By limiting the bandwidth of the ST wave packet , the curved trajectory in the -plane given in Eq. (A2) becomes approximately a straight line, . To the first order, the projection onto the -plane given in Eq. (A1) can be approximated as a parabola in free space and in the material:A2)], ignoring the term quadratic in , and approximating for , we obtain, A4).
2. Measuring the Group Velocity of theSpace–Time Wave Packet
The ST wave packet and the reference pulse have group velocities and in air, respectively. Maximal interference occurs when the delays encountered by both wave packets, when they reach the detector, are equal. If the ST wave packet propagates a distance , and the reference pulse propagates a distance , then . Inserting a distance of free space in the common path results in a loss of interference. The spatially resolved high-visibility fringes are regained by introducing a distance in the reference path, to reach a new temporal balance , such that , from which and hence in air can be obtained, and which can be rewritten as , where , , and .
Introducing a material of length and index in the common path diminishes the observed interference fringes. The group velocities of the ST wave packet and the reference pulse in the material are and , respectively. However, adding an extra free-space length in the path of the reference pulse can restore the temporal balance such that . Substituting for in terms of from Eq. (A4), we obtain—within the parabolic approximation valid for narrow bandwidths—the following relationship:5). In the special case of , this relationship simplifies to .
3. Synthesis of Space–Time Wave Packets
The experimental setup combines spatial beam modulation with ultrafast pulse shaping. We start with a horizontally polarized pulsed laser beam from a Ti:Sapphire femtosecond laser (Tsunami, Spectra Physics) having a bandwidth of 8.5 nm and a central wavelength of 800 nm (pulse width, 100 fs). The beam is expanded spatially and collimated to produce a 25-mm-diameter plane-wave front. A reflective diffraction grating G (1200 lines/mm, area ; Newport 10HG1200-800-1) disperses the spectrum in space, and the second diffraction order is directed to a reflective spatial light modulator (Hamamatsu X10468-02) through a cylindrical lens in a arrangement (), which results in an estimated spectral uncertainty of [Fig. 3(a)].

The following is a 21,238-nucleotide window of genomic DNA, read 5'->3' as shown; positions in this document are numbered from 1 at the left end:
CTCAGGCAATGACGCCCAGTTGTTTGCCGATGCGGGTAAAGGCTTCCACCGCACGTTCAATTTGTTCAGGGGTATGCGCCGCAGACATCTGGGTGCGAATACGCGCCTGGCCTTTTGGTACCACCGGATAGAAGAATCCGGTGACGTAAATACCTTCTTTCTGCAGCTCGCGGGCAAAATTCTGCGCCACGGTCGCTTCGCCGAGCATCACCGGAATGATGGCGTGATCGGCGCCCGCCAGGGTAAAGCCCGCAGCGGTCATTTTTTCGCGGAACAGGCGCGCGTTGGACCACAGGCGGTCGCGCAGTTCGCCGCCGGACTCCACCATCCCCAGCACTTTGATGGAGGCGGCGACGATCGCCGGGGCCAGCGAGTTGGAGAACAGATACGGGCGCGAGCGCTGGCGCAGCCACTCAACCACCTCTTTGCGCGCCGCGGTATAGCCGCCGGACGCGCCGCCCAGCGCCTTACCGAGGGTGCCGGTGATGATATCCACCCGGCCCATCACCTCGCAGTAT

The SLM introduces controllable spatio-temporal spectral correlations. We implement on the SLM at the position associated with each wavelength the linear phase distribution that corresponds to the required spatial frequency after introducing a reduction in scale by a factor of (i.e., we replace with ). We then subsequently compensate for this reduction at the output via a telescope system that introduces a demagnification by a factor of along the -direction (cylindrical lenses and of focal lengths 40 cm and 10 cm, respectively). This system implements the transformation , which compensates for the transformation implemented at the SLM. An aperture A is introduced to reduce the temporal bandwidth to 0.2 nm. The modulated wave front is retro-reflected back to the grating through , where the pulse is reconstituted.
4. Measurement Procedure for the Space–Time Wave Packets
To measure the spatio-temporal spectrum , we sample a portion of the retro-reflected field from the SLM after passing through the lens via a beam splitter . The field is directed through a spherical lens of focal length to a CCD camera (, the Imaging Source, DMK 72AUC02) in a configuration to collimate the spectrum along and carry out a Fourier transform spatially along .
The reference pulse is obtained from the initial laser pulses via beam splitter . A neutral density filter adjusts the power, and the beam is expanded and spatially filtered using two spherical lenses (focal lengths 50 cm and 10 cm) and a pinhole (diameter 30 μm). The reference pulses traverse an optical delay line and are then combined with the ST wave packet via beam splitter , and the resulting interferogram is recorded with a CCD camera (, the Imaging Source, DMK 33UX178). The optical-material samples are placed in the common path after . The solid samples (UV fused silica, BK7, and sapphire) are in the form of flat windows, whereas the liquid samples (distilled water, sea water, tetrahydrofuran, DMSO, benzene, and ) are placed in a cylindrical cell (Starna Cells 34-Q-50, interior length 50 mm, and diameter 19 mm). To accommodate the samples, was kept at a fixed distance of 60 mm from .
5. Measurement of Refractive Index of the Samples
For the liquid samples, interference is first recorded with an empty cylindrical cell placed in the reference path, and a ST wave packet of the spectral tilt angle is synthesized (any other value of can be used). The cylindrical cell is next filled with a liquid, resulting in a loss of the interference. The delay line in the reference arm is reduced to regain the interference. Using the measured delay and the inner length of the cylindrical cell (50 mm), we estimate the refractive index. The sea water was initially filtered using an Acrodisc PTFE CR syringe filter (25 mm diameter, 0.45 μm pore size) to remove any impurities. A similar approach was implemented for the solid samples. In Table 1, we list all the materials used and their relevant parameters.
Office of Naval Research (ONR) (N00014-17-1-2458).
We thank Scott Webster and H. Esat Kondakci for assistance.